Celsius is conducting its own misconduct investigation as customers tell a bankruptcy court that the company's founders misled them

Celsius is conducting its own misconduct investigation as customers tell a bankruptcy court that the company's founders misled them
Piaras Ó Mídheach/Sportsfile for Web Summit via Getty Images
  • Celsius has enlisted its special committee to investigate complaints of "misconduct."
  • The bankruptcy court has gotten some 300 letters from customers, many clamoring about lost savings.

A special committee for bankrupt crypto lender Celsius is investigating "allegations of misconduct," at the company, a lawyer for Celsius said Tuesday.

Joshua Sussberg of Kirkland & Ellis, the lawyer representing Celsius, said in a bankruptcy hearing that the two new board directors that Celsius appointed this summer — David Barse, the former CEO of Third Avenue Management, and Alan Carr, the founder of restructuring services firm Drivetrain — could "take remedial action" depending on the findings of their investigation.

The Celsius bankruptcy docket has swelled with hundreds of letters from Celsius users — its 1.7 million customers are its creditor base in the bankruptcy — with many suggesting they felt defrauded by the positive messaging of founders Alex Mashinsky and Nuke Goldstein.

Those letters pointed to cheery missives like a blog post from June titled, "Damn the Torpedoes, Full Speed Ahead," which assured Celsius users that the company "has the reserves" to serve them, that they can make withdrawals, and that the company has a "world-class risk management team."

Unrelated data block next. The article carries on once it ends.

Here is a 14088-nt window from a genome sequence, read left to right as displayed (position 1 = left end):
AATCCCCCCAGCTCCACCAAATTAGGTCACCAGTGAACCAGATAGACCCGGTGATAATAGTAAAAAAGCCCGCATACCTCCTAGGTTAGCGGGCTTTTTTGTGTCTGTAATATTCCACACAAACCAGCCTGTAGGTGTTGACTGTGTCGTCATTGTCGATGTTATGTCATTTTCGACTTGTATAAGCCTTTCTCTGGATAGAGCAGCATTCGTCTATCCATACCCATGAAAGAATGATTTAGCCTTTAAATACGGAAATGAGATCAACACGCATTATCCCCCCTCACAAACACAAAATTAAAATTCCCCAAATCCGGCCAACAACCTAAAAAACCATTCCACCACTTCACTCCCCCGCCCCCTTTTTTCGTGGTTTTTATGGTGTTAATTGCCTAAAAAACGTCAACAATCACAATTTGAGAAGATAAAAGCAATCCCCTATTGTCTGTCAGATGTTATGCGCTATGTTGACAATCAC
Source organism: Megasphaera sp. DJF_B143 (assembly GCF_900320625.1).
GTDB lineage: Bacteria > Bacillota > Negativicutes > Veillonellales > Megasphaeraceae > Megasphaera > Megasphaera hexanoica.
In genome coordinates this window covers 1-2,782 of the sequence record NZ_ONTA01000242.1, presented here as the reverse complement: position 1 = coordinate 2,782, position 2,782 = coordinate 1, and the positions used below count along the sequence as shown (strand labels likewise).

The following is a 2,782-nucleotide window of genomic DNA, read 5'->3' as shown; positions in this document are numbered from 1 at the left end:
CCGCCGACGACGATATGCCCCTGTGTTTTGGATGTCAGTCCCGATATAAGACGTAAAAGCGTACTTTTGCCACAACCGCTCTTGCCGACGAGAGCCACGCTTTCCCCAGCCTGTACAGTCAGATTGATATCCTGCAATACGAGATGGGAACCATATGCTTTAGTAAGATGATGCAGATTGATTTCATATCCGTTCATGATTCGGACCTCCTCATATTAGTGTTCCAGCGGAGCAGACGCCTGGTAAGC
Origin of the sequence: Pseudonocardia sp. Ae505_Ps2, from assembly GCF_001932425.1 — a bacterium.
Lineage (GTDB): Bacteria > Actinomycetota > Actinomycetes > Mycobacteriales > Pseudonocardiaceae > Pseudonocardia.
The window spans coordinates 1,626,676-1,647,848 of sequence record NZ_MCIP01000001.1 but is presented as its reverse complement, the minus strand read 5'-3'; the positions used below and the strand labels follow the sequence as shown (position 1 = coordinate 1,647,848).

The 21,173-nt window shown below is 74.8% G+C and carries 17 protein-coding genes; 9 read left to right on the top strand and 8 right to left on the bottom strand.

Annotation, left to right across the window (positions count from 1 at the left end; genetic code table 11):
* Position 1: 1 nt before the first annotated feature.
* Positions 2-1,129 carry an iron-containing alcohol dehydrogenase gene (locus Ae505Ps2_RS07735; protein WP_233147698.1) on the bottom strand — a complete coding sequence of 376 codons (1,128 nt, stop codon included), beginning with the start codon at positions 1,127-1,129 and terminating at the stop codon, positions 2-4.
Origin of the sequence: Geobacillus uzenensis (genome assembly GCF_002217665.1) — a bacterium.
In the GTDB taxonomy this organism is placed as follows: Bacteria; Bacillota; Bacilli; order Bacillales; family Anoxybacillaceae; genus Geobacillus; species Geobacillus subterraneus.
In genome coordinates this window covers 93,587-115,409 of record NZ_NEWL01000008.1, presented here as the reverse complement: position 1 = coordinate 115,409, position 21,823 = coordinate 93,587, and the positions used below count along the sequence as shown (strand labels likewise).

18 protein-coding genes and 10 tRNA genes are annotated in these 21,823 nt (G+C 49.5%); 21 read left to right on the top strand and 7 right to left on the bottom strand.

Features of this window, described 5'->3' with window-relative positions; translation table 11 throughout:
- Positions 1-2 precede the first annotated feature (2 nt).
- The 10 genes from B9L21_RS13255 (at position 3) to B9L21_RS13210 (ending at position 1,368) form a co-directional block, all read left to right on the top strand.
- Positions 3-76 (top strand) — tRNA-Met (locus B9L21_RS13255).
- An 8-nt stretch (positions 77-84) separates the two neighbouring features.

"We try to read every one of these letters, and we take the accusations therein, as the court does, very seriously," Sussberg told the court. "If there's a there there, we are going to find out, and an investigation is being conducted."


Gregory Pesce of White & Case, who represents the creditors committee (which is made up of a group Celsius customers), told the court about its own investigation. The committee has enlisted M3 Partners as its financial advisors, and hired Elementus, a boutique blockchain consultant to aid its inquiry, Pesce told the court.

Elementus will "help us with the important task of tracking the movements of cryptocurrency on the blockchain so we can find out where the coins went and when, and find out if there's a way to bring them back to Celsius," Pesce said.

Celsius is also fielding inquiries from US state and federal agencies and foreign regulators, who are looking into the company's compliance with state and federal securities laws, Sussberg said. The company has also been cooperating with state lending and money transmitter authorities, he said.

Celsius faces an uncertain road ahead in the Chapter 11 bankruptcy process, where it could pursue a full scale reorganization, a potential sale of assets through bankruptcy, or a combination of both.

At Tuesday's hearing, Martin Glenn, chief judge of the US Bankruptcy Court for the southern district of New York, also acknowledged broader existential questions facing Celsius, as bereft customers clamored about lost savings. One customer told the court that he had less than $500 left in his checking account, having put most of his savings in Celsius.


"I know this case has generated a great deal of interest, and I think it's very important that the creditors, whether they're represented by counsel or not, have an opportunity to make their views known," Glenn said.